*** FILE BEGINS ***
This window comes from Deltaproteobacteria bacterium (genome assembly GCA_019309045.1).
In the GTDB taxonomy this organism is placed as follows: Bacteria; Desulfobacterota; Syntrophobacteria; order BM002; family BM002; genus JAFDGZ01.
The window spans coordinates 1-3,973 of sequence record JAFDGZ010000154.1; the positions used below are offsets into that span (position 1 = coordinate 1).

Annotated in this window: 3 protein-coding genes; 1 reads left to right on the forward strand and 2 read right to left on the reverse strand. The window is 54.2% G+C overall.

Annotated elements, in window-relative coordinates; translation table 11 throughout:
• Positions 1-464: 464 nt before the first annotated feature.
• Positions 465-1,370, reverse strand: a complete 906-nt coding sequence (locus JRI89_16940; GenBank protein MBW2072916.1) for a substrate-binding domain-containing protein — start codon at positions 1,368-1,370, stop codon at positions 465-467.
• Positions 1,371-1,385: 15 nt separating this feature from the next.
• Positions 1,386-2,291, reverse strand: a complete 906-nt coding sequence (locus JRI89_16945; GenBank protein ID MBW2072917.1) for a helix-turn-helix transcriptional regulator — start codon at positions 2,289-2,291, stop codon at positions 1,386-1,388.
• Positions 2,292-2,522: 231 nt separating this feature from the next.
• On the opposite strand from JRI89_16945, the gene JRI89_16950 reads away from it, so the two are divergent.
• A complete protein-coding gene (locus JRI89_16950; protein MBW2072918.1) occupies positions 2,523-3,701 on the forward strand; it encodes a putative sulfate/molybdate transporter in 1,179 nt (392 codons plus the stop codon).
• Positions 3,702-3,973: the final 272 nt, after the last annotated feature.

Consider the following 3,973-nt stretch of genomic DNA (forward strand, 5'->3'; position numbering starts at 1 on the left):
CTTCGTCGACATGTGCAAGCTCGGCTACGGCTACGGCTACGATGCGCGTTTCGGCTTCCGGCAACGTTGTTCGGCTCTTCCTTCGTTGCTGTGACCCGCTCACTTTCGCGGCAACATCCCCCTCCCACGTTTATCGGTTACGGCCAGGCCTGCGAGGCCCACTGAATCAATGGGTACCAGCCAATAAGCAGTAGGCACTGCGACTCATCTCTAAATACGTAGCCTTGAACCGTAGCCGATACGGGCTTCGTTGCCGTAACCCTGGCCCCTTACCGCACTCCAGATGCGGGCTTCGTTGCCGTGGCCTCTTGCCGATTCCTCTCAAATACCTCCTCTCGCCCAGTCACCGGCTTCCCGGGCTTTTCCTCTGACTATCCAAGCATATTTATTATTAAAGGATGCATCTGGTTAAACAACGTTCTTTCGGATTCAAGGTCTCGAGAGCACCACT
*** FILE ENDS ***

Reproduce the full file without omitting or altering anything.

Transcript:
This window comes from Deltaproteobacteria bacterium (genome assembly GCA_019309045.1).
In the GTDB taxonomy this organism is placed as follows: Bacteria; Desulfobacterota; Syntrophobacteria; order BM002; family BM002; genus JAFDGZ01.
The window spans coordinates 1-3,973 of sequence record JAFDGZ010000154.1; the positions used below are offsets into that span (position 1 = coordinate 1).

Annotated in this window: 3 protein-coding genes; 1 reads left to right on the forward strand and 2 read right to left on the reverse strand. The window is 54.2% G+C overall.

Annotated elements, in window-relative coordinates; translation table 11 throughout:
• Positions 1-464: 464 nt before the first annotated feature.
• Positions 465-1,370, reverse strand: a complete 906-nt coding sequence (locus JRI89_16940; GenBank protein MBW2072916.1) for a substrate-binding domain-containing protein — start codon at positions 1,368-1,370, stop codon at positions 465-467.
• Positions 1,371-1,385: 15 nt separating this feature from the next.
• Positions 1,386-2,291, reverse strand: a complete 906-nt coding sequence (locus JRI89_16945; GenBank protein ID MBW2072917.1) for a helix-turn-helix transcriptional regulator — start codon at positions 2,289-2,291, stop codon at positions 1,386-1,388.
• Positions 2,292-2,522: 231 nt separating this feature from the next.
• On the opposite strand from JRI89_16945, the gene JRI89_16950 reads away from it, so the two are divergent.
• A complete protein-coding gene (locus JRI89_16950; protein MBW2072918.1) occupies positions 2,523-3,701 on the forward strand; it encodes a putative sulfate/molybdate transporter in 1,179 nt (392 codons plus the stop codon).
• Positions 3,702-3,973: the final 272 nt, after the last annotated feature.

Consider the following 3,973-nt stretch of genomic DNA (forward strand, 5'->3'; position numbering starts at 1 on the left):
CTTCGTCGACATGTGCAAGCTCGGCTACGGCTACGGCTACGATGCGCGTTTCGGCTTCCGGCAACGTTGTTCGGCTCTTCCTTCGTTGCTGTGACCCGCTCACTTTCGCGGCAACATCCCCCTCCCACGTTTATCGGTTACGGCCAGGCCTGCGAGGCCCACTGAATCAATGGGTACCAGCCAATAAGCAGTAGGCACTGCGACTCATCTCTAAATACGTAGCCTTGAACCGTAGCCGATACGGGCTTCGTTGCCGTAACCCTGGCCCCTTACCGCACTCCAGATGCGGGCTTCGTTGCCGTGGCCTCTTGCCGATTCCTCTCAAATACCTCCTCTCGCCCAGTCACCGGCTTCCCGGGCTTTTCCTCTGACTATCCAAGCATATTTATTATTAAAGGATGCATCTGGTTAAACAACGTTCTTTCGGATTCAAGGTCTCGAGAGCACCACT